LONDON: Arabica coffee futures on ICE fell sharply to a two-month low on Tuesday, pressured by weakness of the currency of top producer Brazil and the prospect that a global economic downturn could curb consumption.
September arabica coffee fell 3.1% to $2.0670 per lb by 1450 GMT after touching a two-month low of $2.0630.
Dealers said an increasingly bleak global economic outlook had also prompted speculators to reduce a net long position over the past few days.
The weakness of Brazil’s real currency has tempted exporters to sell dollar-priced coffee by raising returns in local currency terms.
September robusta coffee fell 0.9% to $1,948 a tonne.
October raw sugar fell 1% to 18.67 cents per lb, with speculators increasingly looking to hold short positions against the backdrop of a gloomy economic outlook.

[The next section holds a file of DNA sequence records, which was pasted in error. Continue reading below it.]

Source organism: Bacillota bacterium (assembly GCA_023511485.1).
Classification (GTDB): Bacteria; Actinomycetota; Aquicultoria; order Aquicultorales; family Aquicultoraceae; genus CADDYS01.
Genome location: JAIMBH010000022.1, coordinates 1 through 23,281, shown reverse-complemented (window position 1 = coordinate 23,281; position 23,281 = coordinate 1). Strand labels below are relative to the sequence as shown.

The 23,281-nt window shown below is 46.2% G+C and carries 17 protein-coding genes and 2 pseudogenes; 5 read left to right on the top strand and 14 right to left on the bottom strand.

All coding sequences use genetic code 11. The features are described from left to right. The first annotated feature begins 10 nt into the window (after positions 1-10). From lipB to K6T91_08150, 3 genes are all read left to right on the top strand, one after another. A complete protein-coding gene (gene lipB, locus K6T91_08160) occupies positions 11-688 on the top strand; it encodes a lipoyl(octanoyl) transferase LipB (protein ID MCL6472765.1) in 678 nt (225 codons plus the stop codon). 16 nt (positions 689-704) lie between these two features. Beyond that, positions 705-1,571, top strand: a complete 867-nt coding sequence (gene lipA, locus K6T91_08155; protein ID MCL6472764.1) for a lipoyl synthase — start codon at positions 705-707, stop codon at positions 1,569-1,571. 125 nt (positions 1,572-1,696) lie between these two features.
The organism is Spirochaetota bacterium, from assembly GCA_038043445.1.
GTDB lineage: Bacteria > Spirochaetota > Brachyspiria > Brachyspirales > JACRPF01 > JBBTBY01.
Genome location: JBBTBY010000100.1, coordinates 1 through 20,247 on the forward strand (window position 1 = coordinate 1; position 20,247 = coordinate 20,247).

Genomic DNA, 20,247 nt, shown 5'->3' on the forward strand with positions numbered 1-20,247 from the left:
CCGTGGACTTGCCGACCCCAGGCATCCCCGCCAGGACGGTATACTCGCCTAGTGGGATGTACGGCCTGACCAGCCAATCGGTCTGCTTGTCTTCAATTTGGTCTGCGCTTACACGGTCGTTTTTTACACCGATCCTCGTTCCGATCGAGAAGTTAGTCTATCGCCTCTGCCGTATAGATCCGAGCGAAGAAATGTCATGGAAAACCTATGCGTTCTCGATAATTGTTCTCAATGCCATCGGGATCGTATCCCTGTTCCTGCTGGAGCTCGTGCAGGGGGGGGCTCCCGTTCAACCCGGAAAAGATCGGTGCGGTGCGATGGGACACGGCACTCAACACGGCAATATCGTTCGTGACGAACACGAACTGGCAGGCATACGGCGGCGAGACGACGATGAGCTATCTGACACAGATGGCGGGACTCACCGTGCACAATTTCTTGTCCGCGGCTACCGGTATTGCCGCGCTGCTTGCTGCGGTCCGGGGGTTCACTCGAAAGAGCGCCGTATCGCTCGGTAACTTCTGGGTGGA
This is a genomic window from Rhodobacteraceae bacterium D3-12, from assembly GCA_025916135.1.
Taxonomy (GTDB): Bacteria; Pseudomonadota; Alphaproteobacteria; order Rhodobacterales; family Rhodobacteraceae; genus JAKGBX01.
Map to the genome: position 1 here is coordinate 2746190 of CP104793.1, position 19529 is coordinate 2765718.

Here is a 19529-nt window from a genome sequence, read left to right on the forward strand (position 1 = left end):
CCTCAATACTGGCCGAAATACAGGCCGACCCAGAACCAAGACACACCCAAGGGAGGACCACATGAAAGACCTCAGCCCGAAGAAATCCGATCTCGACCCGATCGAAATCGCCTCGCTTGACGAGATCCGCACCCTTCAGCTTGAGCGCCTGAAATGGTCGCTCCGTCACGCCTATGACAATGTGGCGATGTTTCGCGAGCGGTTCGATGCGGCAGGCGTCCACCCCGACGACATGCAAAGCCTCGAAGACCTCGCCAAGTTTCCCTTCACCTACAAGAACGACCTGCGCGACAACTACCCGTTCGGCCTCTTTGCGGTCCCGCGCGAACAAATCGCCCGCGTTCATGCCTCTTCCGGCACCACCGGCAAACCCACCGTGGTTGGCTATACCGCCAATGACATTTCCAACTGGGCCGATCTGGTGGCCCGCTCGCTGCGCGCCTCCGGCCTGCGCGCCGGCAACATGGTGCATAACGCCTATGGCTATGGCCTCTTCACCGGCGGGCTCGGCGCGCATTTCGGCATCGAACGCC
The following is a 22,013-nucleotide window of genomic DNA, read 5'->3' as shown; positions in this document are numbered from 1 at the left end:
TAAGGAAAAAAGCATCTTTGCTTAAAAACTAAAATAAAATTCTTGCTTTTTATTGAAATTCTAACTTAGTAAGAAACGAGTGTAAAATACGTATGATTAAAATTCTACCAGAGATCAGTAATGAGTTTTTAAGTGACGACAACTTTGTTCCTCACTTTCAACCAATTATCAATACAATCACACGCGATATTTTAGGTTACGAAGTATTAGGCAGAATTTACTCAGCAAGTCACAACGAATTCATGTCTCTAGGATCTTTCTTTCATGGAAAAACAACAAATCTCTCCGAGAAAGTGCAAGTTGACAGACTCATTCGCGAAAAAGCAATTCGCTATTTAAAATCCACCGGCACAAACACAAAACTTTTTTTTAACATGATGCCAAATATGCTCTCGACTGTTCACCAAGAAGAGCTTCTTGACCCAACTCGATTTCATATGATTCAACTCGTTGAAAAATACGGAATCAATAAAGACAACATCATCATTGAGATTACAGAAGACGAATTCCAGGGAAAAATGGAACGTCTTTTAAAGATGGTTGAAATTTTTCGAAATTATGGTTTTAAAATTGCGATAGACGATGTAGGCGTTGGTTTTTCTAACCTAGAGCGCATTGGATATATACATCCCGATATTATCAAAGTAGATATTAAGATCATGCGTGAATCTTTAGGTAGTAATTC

Dealers noted the cane crush during the second half of June in the key centre-south region of Brazil was slightly lower than expected.
August white sugar rose 0.3% to $573 a tonne.
September New York cocoa fell 1.2% to $2,345 a tonne, with the market kept on the defensive by concerns over a potential weakening of demand linked to global economic woes.
Dealers said that cocoa grind data for the second quarter should provide an indication on whether demand has already begun to weaken. European grind data is due on Wednesday and the North American grind is scheduled for release on July 21. September London cocoa fell 0.8% to 1,746 pounds a tonne.